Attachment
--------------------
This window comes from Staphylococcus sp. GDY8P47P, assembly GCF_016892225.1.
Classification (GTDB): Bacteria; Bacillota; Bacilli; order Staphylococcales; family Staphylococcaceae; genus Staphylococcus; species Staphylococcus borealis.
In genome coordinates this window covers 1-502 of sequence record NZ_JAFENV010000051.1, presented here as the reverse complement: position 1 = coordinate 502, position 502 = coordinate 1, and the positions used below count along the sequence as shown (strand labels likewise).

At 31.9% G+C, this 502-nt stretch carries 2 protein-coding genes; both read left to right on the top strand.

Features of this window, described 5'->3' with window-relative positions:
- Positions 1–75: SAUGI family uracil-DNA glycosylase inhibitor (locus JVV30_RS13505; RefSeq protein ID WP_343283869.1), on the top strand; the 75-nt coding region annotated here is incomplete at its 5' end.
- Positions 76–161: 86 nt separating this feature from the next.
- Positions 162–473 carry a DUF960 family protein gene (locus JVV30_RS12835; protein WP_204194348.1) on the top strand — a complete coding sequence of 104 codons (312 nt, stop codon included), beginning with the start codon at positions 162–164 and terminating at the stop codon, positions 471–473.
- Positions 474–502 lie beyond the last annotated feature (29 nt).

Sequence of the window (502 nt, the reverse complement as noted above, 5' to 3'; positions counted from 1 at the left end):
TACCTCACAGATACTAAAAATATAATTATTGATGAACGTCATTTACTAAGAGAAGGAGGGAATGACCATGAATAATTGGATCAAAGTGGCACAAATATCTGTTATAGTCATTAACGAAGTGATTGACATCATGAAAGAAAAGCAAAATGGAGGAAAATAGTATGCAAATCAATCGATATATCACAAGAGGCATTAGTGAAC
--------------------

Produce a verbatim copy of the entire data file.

This window comes from Staphylococcus sp. GDY8P47P, assembly GCF_016892225.1.
Classification (GTDB): Bacteria; Bacillota; Bacilli; order Staphylococcales; family Staphylococcaceae; genus Staphylococcus; species Staphylococcus borealis.
In genome coordinates this window covers 1-502 of sequence record NZ_JAFENV010000051.1, presented here as the reverse complement: position 1 = coordinate 502, position 502 = coordinate 1, and the positions used below count along the sequence as shown (strand labels likewise).

At 31.9% G+C, this 502-nt stretch carries 2 protein-coding genes; both read left to right on the top strand.

Features of this window, described 5'->3' with window-relative positions:
- Positions 1–75: SAUGI family uracil-DNA glycosylase inhibitor (locus JVV30_RS13505; RefSeq protein ID WP_343283869.1), on the top strand; the 75-nt coding region annotated here is incomplete at its 5' end.
- Positions 76–161: 86 nt separating this feature from the next.
- Positions 162–473 carry a DUF960 family protein gene (locus JVV30_RS12835; protein WP_204194348.1) on the top strand — a complete coding sequence of 104 codons (312 nt, stop codon included), beginning with the start codon at positions 162–164 and terminating at the stop codon, positions 471–473.
- Positions 474–502 lie beyond the last annotated feature (29 nt).

Sequence of the window (502 nt, the reverse complement as noted above, 5' to 3'; positions counted from 1 at the left end):
TACCTCACAGATACTAAAAATATAATTATTGATGAACGTCATTTACTAAGAGAAGGAGGGAATGACCATGAATAATTGGATCAAAGTGGCACAAATATCTGTTATAGTCATTAACGAAGTGATTGACATCATGAAAGAAAAGCAAAATGGAGGAAAATAGTATGCAAATCAATCGATATATCACAAGAGGCATTAGTGAAC